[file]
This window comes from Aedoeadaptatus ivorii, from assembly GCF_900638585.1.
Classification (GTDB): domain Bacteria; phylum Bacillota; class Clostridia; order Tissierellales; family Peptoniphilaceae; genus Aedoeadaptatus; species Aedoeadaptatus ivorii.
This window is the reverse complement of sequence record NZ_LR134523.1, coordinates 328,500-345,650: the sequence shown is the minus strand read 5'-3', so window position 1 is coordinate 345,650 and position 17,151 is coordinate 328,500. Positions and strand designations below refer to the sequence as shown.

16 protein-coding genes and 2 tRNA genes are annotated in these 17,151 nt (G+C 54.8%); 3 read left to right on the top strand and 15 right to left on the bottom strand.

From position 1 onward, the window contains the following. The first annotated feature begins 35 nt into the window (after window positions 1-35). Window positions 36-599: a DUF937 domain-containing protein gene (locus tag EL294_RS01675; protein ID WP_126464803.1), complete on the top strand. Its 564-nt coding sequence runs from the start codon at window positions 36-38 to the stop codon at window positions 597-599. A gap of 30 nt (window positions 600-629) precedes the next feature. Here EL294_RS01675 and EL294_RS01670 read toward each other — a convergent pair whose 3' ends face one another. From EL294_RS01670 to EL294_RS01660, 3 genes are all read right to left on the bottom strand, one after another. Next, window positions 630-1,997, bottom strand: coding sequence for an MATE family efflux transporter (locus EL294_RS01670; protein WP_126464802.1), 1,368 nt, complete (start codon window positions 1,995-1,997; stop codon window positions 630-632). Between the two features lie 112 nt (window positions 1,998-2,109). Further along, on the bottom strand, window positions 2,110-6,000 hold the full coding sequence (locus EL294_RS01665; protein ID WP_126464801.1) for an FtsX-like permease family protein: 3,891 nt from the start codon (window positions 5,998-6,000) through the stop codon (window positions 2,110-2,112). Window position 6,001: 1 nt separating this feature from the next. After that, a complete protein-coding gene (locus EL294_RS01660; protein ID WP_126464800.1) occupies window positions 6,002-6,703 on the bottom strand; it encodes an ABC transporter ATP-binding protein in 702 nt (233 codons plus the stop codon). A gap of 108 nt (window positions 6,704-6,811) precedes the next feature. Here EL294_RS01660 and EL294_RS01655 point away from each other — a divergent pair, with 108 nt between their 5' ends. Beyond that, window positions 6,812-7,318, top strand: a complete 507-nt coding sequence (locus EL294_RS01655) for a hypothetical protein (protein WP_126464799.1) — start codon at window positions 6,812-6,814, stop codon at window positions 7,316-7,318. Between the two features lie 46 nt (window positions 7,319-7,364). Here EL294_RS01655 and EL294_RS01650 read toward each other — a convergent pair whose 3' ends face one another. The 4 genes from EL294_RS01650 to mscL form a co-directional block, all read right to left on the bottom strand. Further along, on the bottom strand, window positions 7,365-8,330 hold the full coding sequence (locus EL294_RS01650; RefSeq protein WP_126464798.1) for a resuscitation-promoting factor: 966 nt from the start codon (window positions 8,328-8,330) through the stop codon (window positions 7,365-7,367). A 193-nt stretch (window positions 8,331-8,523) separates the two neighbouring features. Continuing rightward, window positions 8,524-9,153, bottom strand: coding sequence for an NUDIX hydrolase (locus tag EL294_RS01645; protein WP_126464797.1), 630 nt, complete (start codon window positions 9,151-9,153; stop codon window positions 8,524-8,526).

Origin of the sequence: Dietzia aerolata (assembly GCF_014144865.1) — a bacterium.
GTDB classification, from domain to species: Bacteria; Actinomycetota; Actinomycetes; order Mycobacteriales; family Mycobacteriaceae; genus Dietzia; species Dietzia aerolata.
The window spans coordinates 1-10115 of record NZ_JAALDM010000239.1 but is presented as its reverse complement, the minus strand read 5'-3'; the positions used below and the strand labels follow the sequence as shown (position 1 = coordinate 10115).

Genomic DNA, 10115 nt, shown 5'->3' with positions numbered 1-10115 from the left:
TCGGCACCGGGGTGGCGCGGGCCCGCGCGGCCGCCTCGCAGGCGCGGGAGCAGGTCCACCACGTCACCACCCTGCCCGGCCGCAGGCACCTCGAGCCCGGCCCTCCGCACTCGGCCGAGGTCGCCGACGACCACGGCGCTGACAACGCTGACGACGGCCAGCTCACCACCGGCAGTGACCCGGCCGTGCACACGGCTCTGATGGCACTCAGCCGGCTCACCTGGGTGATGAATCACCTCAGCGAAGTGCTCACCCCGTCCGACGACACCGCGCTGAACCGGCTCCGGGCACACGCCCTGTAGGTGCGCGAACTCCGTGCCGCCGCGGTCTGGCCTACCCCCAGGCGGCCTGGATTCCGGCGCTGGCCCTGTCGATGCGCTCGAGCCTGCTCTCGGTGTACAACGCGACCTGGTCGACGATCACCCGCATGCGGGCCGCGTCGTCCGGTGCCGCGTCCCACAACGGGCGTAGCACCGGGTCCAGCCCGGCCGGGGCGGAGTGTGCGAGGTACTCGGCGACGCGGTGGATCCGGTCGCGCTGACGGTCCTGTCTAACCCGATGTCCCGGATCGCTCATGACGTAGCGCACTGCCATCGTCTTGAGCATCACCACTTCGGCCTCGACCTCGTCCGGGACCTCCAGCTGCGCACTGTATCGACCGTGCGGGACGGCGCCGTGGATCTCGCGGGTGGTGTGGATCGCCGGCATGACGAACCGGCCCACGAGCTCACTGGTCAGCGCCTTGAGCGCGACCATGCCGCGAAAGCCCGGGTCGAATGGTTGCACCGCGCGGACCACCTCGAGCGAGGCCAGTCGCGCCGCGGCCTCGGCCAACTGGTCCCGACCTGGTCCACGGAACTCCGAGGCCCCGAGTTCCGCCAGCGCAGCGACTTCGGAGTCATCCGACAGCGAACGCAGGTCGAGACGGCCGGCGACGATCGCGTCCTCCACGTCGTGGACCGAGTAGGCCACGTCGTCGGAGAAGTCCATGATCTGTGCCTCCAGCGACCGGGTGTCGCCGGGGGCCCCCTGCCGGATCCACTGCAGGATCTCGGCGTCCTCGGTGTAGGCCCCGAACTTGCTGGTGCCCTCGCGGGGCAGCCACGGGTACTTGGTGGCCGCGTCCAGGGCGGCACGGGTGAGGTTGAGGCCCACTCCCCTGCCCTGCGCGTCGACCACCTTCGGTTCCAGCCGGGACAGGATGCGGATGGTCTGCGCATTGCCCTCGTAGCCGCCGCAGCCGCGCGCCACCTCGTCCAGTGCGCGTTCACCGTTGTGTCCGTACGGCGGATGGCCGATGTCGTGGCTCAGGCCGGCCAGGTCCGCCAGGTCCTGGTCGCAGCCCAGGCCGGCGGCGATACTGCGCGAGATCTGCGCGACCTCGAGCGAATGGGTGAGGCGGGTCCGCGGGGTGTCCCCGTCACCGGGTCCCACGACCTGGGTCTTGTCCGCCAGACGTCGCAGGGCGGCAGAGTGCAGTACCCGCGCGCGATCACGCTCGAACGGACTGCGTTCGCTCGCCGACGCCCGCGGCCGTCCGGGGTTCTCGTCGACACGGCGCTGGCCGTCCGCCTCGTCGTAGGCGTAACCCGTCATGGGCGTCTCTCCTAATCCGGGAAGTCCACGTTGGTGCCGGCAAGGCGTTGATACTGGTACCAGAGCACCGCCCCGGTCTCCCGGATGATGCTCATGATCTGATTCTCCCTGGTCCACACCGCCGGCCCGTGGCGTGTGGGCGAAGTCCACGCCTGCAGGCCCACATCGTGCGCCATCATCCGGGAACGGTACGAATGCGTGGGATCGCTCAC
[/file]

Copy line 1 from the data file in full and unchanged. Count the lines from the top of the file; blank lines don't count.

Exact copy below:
This window comes from Aedoeadaptatus ivorii, from assembly GCF_900638585.1.